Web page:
DVD Review: The Whistlers

STUDIO: Magnolia | DIRECTOR: Corneliu Porumboiu | CAST: Vlad Ivanov, Catrinel Marlon, Rodica Lazar, Sabin Tambrea
RELEASE DATE: July 21, 2020 | PRICE: DVD $9.96
BONUSES: deleted scenes
SPECS: NR | 97 min. | Foreign language crime |  2.35 : 1 widescreen | stereo | Romanian with English subtitles

RATINGS (out of 5 dishes): Movie 3Dishes.jpg (40×13) | Audio  | Video  | Overall 3Dishes.jpg (40×13)

Along with the Disney animated features Snow White and the Seven Dwarfs and Pinocchio, The Breakfast Club, To Have and Have Not, The Bridge on the River Kwai and The King and I, The Whistlers can find a place as having one of movie history’s more memorable whistling scenes. Does it belong in the “Cinematic Whistling Hall of Fame?” Not quite.

Here the sounds through pursed lips are used by a group of criminals communicating to avoid wiretapping and surveillance by the authorities—or, maybe, other criminals.

The usually serious Romanian writer-director Corneliu Porunboiu (12:08 South of Bucharest, Police, Adjective) delivers a complex modern day noir tale that moves around—from the Canary Islands to Bucharest to Singapore—and unfolds in English, Spanish and Romanian languages that are tough to decipher.

The story centers on Cristi (Vlad Ivanov, Toni Erdmann), a crooked cop (who looks like a cross between J.K. Simmons and Ed Harris), who is called to join a group of hoods to get the goods on a mob operation that launders millions through mattresses being prepared at a Romanian bedding factory. Cristi finds himself caught between the authorities, led by his ethically challenged boss Magda (Rodica Lazar, The Death of Mr. Lazarescu), and the criminals, which include the beautiful and duplicitous Gilda (Catrinel Marlon, Tale of Tales) and the mattress factory owner Szolt (Sabin Tambrea, Babylon Berlin). Many other characters weave in and out of the proceedings—including another group of thugs–as double crosses and duplicitous posturing take place throughout the picture.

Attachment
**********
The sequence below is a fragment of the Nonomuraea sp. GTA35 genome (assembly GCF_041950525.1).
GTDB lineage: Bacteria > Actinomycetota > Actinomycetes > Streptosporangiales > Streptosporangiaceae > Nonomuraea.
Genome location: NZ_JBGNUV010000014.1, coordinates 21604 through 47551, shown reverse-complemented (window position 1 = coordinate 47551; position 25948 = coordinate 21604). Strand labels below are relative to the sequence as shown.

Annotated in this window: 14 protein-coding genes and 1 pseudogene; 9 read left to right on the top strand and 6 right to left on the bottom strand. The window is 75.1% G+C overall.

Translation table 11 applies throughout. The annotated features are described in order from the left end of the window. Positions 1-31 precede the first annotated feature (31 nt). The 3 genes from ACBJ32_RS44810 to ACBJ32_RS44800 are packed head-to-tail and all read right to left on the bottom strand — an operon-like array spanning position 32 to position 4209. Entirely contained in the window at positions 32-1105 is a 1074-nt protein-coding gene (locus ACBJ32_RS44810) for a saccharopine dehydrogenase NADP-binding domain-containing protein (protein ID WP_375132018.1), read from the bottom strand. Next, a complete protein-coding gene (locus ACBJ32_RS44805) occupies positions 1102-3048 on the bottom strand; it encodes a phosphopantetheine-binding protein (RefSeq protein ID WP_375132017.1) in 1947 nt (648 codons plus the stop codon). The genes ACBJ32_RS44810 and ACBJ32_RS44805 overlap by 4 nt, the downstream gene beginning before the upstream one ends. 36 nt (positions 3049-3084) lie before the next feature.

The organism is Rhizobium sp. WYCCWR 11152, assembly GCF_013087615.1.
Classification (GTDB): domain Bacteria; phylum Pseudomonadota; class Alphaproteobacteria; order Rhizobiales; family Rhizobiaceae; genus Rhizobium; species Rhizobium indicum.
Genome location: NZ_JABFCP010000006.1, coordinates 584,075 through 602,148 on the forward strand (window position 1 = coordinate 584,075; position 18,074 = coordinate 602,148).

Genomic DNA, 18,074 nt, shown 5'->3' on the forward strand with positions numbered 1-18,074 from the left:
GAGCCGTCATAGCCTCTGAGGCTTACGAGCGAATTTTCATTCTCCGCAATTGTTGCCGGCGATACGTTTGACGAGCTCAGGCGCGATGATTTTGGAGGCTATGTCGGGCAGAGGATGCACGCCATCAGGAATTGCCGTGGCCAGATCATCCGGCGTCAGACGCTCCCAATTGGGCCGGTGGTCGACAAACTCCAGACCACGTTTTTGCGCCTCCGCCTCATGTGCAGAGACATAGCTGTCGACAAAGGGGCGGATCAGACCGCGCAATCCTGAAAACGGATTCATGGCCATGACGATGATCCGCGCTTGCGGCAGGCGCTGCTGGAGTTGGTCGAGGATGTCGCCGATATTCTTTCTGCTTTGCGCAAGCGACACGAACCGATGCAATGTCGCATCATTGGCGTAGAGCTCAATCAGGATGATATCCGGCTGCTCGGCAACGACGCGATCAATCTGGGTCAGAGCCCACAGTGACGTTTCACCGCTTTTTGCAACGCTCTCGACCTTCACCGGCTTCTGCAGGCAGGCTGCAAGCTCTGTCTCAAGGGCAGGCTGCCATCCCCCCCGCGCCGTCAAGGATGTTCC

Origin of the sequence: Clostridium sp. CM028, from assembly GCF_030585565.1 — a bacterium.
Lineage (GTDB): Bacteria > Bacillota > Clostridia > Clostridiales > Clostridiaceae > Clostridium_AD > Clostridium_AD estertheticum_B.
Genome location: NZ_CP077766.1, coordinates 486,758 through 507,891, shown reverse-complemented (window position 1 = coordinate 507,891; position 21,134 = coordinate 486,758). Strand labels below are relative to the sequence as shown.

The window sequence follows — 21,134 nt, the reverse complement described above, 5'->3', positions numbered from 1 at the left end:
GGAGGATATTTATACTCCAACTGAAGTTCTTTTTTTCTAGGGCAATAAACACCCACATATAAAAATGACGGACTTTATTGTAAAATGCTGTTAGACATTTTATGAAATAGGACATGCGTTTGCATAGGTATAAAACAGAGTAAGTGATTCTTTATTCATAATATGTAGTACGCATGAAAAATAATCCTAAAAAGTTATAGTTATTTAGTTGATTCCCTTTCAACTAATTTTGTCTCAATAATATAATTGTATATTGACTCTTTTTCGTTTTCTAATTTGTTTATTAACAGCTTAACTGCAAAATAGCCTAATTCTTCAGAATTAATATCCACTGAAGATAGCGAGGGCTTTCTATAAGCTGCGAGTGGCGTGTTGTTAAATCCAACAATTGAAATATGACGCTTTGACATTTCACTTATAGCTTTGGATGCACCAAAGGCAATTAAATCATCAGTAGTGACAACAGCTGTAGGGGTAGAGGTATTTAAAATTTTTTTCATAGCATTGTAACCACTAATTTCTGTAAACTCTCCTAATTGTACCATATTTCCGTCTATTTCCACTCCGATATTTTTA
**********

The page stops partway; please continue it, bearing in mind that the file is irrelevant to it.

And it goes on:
There’s an “anything goes” feel to The Whistlers, and while the whistling part—done through lots of practice, by  sticking a thumb in the mouth–is intriguing, it doesn’t have a lot to do with the rest of what’s going on in the film. (Nor will it make Jiminy Cricket jealous.) An additional side of amusement can be found in some of the inside movie references that are sprinkled throughout.

Good response greeted the movie at 2019’s Cannes and Toronto Film Festivals, and The Whistlers straddles the line between art film and mainstream crime outing. There are gaps left frustratingly unresolved in the story, but there may be enough here to welcome parties interested in offbeat thrillers.

Buy or Rent The Whistlers

About Irv

Irv Slifkin has been reviewing movies since before he got kicked off of his high school radio station for panning The Towering Inferno in 1974. He has written the books VideoHound’s Groovy Movies: Far-Out Films of the Psychedelic Era and Filmadelphia: A Celebration of a City’s Movies, and has contributed film reportage and reviews to such outlets as Entertainment Weekly, The Hollywood Reporter, Video Business magazine and National Public Radio.